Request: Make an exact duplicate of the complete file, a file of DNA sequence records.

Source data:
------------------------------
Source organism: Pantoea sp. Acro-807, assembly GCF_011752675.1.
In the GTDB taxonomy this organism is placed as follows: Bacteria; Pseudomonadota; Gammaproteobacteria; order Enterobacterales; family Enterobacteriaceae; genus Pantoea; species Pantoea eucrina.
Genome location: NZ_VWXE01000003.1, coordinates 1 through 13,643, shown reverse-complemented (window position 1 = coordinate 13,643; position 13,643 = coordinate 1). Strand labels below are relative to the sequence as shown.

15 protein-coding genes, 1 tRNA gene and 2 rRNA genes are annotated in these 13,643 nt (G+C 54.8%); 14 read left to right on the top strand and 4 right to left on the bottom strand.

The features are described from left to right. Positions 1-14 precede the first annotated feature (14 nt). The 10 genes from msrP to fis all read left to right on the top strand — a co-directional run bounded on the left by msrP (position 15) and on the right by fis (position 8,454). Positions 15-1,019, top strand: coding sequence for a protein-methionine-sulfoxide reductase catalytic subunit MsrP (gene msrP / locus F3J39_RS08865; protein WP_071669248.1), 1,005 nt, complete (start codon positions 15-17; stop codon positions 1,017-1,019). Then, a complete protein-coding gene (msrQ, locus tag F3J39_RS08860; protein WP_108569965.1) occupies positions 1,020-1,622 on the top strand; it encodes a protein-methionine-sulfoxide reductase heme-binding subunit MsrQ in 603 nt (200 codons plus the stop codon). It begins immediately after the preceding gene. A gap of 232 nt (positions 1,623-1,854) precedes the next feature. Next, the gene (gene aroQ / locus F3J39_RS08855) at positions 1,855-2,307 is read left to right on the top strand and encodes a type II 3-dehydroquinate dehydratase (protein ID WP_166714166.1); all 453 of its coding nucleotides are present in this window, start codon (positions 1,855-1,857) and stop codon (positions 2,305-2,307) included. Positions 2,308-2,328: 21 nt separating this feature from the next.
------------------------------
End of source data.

Source organism: Pantoea sp. Acro-807, assembly GCF_011752675.1.
In the GTDB taxonomy this organism is placed as follows: Bacteria; Pseudomonadota; Gammaproteobacteria; order Enterobacterales; family Enterobacteriaceae; genus Pantoea; species Pantoea eucrina.
Genome location: NZ_VWXE01000003.1, coordinates 1 through 13,643, shown reverse-complemented (window position 1 = coordinate 13,643; position 13,643 = coordinate 1). Strand labels below are relative to the sequence as shown.

15 protein-coding genes, 1 tRNA gene and 2 rRNA genes are annotated in these 13,643 nt (G+C 54.8%); 14 read left to right on the top strand and 4 right to left on the bottom strand.

The features are described from left to right. Positions 1-14 precede the first annotated feature (14 nt). The 10 genes from msrP to fis all read left to right on the top strand — a co-directional run bounded on the left by msrP (position 15) and on the right by fis (position 8,454). Positions 15-1,019, top strand: coding sequence for a protein-methionine-sulfoxide reductase catalytic subunit MsrP (gene msrP / locus F3J39_RS08865; protein WP_071669248.1), 1,005 nt, complete (start codon positions 15-17; stop codon positions 1,017-1,019). Then, a complete protein-coding gene (msrQ, locus tag F3J39_RS08860; protein WP_108569965.1) occupies positions 1,020-1,622 on the top strand; it encodes a protein-methionine-sulfoxide reductase heme-binding subunit MsrQ in 603 nt (200 codons plus the stop codon). It begins immediately after the preceding gene. A gap of 232 nt (positions 1,623-1,854) precedes the next feature. Next, the gene (gene aroQ / locus F3J39_RS08855) at positions 1,855-2,307 is read left to right on the top strand and encodes a type II 3-dehydroquinate dehydratase (protein ID WP_166714166.1); all 453 of its coding nucleotides are present in this window, start codon (positions 1,855-1,857) and stop codon (positions 2,305-2,307) included. Positions 2,308-2,328: 21 nt separating this feature from the next.